If I had to recommend one single thing you could do to dramatically change your life it would be to take a 10 day silent and meditation retreat. Now that I think about it I should have titled this article 1 thing you can do that will dramatically change your life.

Because I already wrote the content of this article before the introduction we now have 5 things. And one of those things is to do less….

Damn it!

Anyhow. Enjoy the read.


I’m a firm believer that when you’re the healthiest version of yourself all aspects of your life are better. It’s the “trickle-down” effect – and no fellas, it’s not what happens when pee dribbles down your thigh after using a urinal.

I see it all the time with clients of mine. They start working out consistently, making better food choices, getting more sleep, and losing a little weight (or adding some muscle) and like the Adam West version of Batman… KAPOW!

  • They’re becoming more confident
  • Their relationships are better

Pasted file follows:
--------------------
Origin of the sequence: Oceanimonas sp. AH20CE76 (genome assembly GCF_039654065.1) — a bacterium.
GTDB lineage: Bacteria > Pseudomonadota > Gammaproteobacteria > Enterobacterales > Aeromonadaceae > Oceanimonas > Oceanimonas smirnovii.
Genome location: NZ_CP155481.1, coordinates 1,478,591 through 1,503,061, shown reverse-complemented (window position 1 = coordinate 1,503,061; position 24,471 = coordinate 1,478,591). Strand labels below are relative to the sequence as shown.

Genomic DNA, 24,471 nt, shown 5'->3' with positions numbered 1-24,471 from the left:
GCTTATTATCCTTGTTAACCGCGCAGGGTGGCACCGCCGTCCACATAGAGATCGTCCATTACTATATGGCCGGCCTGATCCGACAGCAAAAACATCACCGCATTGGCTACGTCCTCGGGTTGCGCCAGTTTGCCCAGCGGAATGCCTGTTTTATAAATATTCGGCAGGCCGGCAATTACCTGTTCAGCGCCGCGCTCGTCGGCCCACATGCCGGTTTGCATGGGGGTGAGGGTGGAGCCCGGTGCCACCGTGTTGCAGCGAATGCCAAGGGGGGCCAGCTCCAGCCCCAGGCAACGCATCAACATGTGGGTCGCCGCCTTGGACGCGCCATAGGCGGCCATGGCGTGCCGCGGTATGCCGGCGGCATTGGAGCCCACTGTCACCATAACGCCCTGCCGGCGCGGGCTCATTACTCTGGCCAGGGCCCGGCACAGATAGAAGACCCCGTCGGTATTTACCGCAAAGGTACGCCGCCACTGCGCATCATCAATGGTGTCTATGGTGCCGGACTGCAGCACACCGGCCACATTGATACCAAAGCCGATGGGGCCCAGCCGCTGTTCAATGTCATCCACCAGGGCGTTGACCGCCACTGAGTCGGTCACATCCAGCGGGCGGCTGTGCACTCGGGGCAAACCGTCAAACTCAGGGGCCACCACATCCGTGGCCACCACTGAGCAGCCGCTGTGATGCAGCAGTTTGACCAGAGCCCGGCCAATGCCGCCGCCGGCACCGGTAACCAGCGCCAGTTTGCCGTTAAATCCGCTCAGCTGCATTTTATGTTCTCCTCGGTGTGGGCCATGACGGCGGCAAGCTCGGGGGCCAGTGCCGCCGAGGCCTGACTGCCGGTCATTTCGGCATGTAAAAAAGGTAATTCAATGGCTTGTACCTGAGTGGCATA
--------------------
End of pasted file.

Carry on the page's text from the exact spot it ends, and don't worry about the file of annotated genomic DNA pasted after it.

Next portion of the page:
• Work doesn’t seem to suck as much and they’re more productive
  • Sex is like whaaaaaat
  • They’re interested in trying new things. Things they thought they’d never do before.

I could keep this list going but to simplify things lets just hashtag it. #nextlevellifechangingshit

To build a body you’re proud of I like to use the “good enough” strategy. The good-enough strategy is really boring and not super sexy so it won’t sell any books or fitness products but it will help you…. For lack of better words… build a body that you’re proud of. Here’s how to do it.

Step 1: Identify what a “good enough” body is for YOU

Not the perfect body. Not the body that’s going to get you on the cover of a fitness magazine. Just a body and level of fitness that you’re happy with. What does a body you’re proud of look like, feel like, and what can you do with it?

Step 2: Identify and accept the tradeoffs that you’re going to have to make to get that body

Shit’s getting real now isn’t it?

Most people like the idea of six-pack abs, 8% body fat, an ass you can crack walnuts on. However, most people don’t like what you’ll have to do to achieve those things.

But the good news is most people don’t actually want them (not really anyhow). They just want a body that they’re proud of (see step 1). See what I did there…

Looking at your definition of a body you’re proud of what are some tradeoffs in life that you’re going to have to make to achieve it?

  • Maybe passing one some happy hours with your boys
  • Getting to sleep a little earlier or waking up earlier
  • Saying no to a new project or another responsibility
  • Being “that guy” or “that girl” that orders a lean steak and veggies at dinner when everyone else is getting pizza.